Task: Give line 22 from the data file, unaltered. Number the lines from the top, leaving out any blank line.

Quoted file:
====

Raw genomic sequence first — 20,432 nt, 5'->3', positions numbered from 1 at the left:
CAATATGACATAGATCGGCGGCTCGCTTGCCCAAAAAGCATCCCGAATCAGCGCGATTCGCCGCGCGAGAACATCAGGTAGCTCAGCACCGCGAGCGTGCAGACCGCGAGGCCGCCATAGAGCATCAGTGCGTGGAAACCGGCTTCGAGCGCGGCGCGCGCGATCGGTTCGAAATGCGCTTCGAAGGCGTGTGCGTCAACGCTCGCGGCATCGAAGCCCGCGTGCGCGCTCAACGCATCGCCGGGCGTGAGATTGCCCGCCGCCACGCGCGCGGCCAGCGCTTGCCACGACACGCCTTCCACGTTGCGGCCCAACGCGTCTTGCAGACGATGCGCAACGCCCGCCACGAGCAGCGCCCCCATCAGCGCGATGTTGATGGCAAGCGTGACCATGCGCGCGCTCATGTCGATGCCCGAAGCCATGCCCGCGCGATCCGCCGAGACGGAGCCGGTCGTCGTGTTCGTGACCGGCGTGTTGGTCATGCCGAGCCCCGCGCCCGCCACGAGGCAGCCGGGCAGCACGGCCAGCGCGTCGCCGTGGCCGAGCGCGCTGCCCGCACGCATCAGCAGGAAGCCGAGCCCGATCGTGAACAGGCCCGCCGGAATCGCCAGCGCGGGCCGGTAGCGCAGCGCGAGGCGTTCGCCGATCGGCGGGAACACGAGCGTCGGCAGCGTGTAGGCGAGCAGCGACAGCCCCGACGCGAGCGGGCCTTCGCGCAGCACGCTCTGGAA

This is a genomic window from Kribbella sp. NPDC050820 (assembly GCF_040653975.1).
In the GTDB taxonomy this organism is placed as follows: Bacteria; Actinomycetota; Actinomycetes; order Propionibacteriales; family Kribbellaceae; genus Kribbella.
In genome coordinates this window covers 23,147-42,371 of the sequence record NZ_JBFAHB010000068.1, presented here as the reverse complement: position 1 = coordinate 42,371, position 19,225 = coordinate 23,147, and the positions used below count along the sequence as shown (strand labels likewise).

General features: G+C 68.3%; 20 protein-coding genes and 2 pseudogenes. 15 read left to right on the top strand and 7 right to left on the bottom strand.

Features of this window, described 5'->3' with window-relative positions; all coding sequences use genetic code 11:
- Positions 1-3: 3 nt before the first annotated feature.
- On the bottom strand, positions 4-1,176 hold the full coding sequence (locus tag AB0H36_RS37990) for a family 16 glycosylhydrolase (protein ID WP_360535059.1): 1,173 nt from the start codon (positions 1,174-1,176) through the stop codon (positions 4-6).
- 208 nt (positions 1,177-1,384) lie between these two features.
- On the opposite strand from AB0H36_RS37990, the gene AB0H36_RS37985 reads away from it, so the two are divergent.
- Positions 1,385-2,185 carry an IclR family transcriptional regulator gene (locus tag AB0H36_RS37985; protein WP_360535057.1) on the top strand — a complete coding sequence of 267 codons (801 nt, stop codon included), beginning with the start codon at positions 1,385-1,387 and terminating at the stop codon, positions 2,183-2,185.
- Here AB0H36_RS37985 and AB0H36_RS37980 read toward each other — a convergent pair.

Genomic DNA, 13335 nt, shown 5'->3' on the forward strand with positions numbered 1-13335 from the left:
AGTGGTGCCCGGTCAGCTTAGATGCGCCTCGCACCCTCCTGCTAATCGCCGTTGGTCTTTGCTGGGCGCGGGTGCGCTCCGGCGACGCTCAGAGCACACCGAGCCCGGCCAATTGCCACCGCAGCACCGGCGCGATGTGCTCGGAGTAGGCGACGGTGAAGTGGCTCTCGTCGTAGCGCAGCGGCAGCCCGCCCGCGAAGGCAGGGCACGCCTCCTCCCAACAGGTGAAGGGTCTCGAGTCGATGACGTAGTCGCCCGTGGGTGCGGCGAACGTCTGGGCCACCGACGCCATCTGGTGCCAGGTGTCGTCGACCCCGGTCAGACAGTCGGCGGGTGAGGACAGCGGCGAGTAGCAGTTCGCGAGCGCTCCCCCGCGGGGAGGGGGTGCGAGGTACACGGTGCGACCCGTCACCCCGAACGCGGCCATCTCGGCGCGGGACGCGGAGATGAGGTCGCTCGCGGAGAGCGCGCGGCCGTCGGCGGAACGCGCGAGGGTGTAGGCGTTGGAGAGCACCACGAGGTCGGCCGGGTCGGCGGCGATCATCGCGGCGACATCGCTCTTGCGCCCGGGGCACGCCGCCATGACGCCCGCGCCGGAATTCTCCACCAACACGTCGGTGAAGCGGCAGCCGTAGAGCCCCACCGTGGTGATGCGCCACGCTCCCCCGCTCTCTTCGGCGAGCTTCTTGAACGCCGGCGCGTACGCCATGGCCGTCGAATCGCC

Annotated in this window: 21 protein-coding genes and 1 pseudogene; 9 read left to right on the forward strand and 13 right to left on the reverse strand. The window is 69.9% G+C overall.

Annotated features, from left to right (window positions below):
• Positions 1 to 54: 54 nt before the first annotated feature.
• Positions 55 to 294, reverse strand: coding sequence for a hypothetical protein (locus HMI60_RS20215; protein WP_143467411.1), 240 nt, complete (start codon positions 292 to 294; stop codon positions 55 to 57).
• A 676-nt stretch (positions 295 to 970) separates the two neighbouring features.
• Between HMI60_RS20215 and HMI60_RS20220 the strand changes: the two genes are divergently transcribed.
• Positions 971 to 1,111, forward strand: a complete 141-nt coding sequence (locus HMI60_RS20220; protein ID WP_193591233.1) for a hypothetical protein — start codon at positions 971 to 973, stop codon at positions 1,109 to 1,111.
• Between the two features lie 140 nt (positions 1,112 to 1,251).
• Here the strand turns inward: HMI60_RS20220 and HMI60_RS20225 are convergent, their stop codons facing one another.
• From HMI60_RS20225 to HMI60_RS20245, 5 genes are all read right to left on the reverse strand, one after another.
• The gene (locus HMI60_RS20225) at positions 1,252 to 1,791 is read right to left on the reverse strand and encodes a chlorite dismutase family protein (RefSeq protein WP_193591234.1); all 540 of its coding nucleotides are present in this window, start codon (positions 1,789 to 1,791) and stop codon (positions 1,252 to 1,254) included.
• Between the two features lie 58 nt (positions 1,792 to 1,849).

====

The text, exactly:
• Positions 971 to 1,111, forward strand: a complete 141-nt coding sequence (locus HMI60_RS20220; protein ID WP_193591233.1) for a hypothetical protein — start codon at positions 971 to 973, stop codon at positions 1,109 to 1,111.